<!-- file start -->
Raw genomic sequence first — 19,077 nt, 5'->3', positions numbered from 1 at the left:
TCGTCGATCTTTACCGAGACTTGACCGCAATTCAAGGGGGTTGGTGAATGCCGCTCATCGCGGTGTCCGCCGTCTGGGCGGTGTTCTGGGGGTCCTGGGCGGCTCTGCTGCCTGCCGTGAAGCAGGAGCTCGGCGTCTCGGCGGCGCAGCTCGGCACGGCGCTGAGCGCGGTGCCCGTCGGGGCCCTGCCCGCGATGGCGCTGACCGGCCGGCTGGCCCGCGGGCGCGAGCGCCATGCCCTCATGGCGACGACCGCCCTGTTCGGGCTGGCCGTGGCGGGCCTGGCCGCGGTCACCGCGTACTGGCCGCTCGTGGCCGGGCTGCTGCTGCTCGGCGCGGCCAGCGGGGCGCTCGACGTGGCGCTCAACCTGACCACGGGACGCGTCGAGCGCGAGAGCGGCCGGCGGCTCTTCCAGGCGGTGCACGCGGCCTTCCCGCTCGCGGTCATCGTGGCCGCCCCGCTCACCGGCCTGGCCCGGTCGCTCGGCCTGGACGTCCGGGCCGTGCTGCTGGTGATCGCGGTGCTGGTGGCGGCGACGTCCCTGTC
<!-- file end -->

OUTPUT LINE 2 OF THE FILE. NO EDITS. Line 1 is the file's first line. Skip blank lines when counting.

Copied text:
TCGTCGATCTTTACCGAGACTTGACCGCAATTCAAGGGGGTTGGTGAATGCCGCTCATCGCGGTGTCCGCCGTCTGGGCGGTGTTCTGGGGGTCCTGGGCGGCTCTGCTGCCTGCCGTGAAGCAGGAGCTCGGCGTCTCGGCGGCGCAGCTCGGCACGGCGCTGAGCGCGGTGCCCGTCGGGGCCCTGCCCGCGATGGCGCTGACCGGCCGGCTGGCCCGCGGGCGCGAGCGCCATGCCCTCATGGCGACGACCGCCCTGTTCGGGCTGGCCGTGGCGGGCCTGGCCGCGGTCACCGCGTACTGGCCGCTCGTGGCCGGGCTGCTGCTGCTCGGCGCGGCCAGCGGGGCGCTCGACGTGGCGCTCAACCTGACCACGGGACGCGTCGAGCGCGAGAGCGGCCGGCGGCTCTTCCAGGCGGTGCACGCGGCCTTCCCGCTCGCGGTCATCGTGGCCGCCCCGCTCACCGGCCTGGCCCGGTCGCTCGGCCTGGACGTCCGGGCCGTGCTGCTGGTGATCGCGGTGCTGGTGGCGGCGACGTCCCTGTC